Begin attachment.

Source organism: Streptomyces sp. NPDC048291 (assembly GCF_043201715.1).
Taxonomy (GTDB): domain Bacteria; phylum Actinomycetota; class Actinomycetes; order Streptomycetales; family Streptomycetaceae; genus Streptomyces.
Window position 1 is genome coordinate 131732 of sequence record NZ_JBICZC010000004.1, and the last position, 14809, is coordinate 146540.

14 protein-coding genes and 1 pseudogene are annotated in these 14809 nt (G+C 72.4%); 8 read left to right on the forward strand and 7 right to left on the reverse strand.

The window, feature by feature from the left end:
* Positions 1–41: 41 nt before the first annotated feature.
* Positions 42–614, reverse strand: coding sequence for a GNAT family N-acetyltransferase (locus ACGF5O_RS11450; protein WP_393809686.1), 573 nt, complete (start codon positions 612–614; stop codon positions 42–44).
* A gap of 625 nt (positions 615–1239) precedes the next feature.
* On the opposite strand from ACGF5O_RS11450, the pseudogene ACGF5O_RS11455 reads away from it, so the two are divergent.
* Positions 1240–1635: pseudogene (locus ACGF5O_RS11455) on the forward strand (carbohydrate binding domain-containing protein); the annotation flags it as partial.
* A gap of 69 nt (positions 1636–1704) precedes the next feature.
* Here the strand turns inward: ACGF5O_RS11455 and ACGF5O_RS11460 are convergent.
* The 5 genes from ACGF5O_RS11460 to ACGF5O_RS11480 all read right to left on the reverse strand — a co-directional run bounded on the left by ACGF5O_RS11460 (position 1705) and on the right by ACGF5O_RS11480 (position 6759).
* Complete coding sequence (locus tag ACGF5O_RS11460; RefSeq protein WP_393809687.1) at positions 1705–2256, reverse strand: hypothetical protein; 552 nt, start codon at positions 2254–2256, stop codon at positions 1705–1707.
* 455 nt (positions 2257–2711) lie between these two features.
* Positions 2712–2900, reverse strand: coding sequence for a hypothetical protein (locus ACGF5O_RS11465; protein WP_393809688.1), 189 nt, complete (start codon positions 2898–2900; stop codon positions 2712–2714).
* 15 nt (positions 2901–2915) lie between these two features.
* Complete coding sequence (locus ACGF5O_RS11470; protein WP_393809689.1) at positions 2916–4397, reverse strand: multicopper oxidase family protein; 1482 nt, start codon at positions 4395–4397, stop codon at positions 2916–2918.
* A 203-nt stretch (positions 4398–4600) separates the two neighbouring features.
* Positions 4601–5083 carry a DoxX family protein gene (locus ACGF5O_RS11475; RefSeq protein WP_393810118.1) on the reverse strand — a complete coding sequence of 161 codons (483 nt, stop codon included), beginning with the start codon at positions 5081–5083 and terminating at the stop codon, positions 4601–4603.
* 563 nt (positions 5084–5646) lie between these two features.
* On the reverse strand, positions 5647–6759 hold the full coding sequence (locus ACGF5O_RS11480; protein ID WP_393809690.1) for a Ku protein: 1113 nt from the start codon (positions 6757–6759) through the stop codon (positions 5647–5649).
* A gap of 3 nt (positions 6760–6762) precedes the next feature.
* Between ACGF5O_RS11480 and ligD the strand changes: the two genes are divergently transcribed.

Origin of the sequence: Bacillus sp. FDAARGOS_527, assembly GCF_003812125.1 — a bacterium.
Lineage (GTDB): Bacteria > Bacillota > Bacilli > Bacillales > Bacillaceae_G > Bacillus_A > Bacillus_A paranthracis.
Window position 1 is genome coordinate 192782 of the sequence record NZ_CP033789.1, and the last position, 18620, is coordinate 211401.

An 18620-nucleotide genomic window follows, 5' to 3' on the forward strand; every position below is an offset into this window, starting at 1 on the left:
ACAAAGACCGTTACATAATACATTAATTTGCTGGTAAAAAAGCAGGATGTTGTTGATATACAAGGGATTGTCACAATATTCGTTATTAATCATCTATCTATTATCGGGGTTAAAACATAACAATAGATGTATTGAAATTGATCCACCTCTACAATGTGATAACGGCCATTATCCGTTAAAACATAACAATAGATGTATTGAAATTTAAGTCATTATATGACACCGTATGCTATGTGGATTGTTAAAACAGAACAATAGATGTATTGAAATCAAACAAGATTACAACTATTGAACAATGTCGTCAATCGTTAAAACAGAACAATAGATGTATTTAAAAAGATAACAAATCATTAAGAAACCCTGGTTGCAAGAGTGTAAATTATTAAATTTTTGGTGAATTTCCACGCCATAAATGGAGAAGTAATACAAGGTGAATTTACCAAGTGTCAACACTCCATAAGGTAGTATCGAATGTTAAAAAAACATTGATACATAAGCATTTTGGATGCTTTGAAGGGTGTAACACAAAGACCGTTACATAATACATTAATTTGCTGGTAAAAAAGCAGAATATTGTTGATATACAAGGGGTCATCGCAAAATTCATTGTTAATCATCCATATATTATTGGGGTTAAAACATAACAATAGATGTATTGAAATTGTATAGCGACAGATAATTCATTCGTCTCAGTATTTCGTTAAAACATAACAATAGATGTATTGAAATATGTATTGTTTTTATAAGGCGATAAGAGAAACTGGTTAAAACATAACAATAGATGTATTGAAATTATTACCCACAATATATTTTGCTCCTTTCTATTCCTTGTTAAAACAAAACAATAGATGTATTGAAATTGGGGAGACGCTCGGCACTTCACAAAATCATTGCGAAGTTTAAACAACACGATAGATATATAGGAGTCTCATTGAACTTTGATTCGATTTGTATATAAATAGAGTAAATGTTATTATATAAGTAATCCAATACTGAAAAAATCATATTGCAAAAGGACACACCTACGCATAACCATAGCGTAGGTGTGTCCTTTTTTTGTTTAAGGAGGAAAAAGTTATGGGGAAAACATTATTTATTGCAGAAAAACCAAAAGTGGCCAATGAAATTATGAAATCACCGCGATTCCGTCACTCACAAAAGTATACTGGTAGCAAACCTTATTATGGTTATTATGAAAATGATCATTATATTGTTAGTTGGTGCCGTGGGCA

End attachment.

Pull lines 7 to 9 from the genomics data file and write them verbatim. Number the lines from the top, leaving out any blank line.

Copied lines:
* Positions 42–614, reverse strand: coding sequence for a GNAT family N-acetyltransferase (locus ACGF5O_RS11450; protein WP_393809686.1), 573 nt, complete (start codon positions 612–614; stop codon positions 42–44).
* A gap of 625 nt (positions 615–1239) precedes the next feature.
* On the opposite strand from ACGF5O_RS11450, the pseudogene ACGF5O_RS11455 reads away from it, so the two are divergent.